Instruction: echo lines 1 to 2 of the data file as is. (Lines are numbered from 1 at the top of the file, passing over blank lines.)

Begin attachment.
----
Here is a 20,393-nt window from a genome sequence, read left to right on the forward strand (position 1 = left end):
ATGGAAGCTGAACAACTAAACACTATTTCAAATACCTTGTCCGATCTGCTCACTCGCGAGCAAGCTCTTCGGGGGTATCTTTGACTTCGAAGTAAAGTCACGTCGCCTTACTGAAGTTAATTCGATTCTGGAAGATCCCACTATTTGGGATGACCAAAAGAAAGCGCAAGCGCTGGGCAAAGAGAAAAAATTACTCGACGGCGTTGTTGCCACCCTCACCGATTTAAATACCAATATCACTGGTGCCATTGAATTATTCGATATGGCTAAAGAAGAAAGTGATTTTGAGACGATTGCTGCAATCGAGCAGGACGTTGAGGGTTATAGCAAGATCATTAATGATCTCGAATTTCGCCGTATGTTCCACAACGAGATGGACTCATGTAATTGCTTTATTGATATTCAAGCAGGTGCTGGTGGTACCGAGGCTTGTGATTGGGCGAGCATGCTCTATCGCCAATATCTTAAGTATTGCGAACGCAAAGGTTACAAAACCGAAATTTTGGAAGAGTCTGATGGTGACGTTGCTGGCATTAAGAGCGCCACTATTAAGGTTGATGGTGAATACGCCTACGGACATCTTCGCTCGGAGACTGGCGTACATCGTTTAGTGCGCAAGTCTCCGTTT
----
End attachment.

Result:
Here is a 20,393-nt window from a genome sequence, read left to right on the forward strand (position 1 = left end):
ATGGAAGCTGAACAACTAAACACTATTTCAAATACCTTGTCCGATCTGCTCACTCGCGAGCAAGCTCTTCGGGGGTATCTTTGACTTCGAAGTAAAGTCACGTCGCCTTACTGAAGTTAATTCGATTCTGGAAGATCCCACTATTTGGGATGACCAAAAGAAAGCGCAAGCGCTGGGCAAAGAGAAAAAATTACTCGACGGCGTTGTTGCCACCCTCACCGATTTAAATACCAATATCACTGGTGCCATTGAATTATTCGATATGGCTAAAGAAGAAAGTGATTTTGAGACGATTGCTGCAATCGAGCAGGACGTTGAGGGTTATAGCAAGATCATTAATGATCTCGAATTTCGCCGTATGTTCCACAACGAGATGGACTCATGTAATTGCTTTATTGATATTCAAGCAGGTGCTGGTGGTACCGAGGCTTGTGATTGGGCGAGCATGCTCTATCGCCAATATCTTAAGTATTGCGAACGCAAAGGTTACAAAACCGAAATTTTGGAAGAGTCTGATGGTGACGTTGCTGGCATTAAGAGCGCCACTATTAAGGTTGATGGTGAATACGCCTACGGACATCTTCGCTCGGAGACTGGCGTACATCGTTTAGTGCGCAAGTCTCCGTTT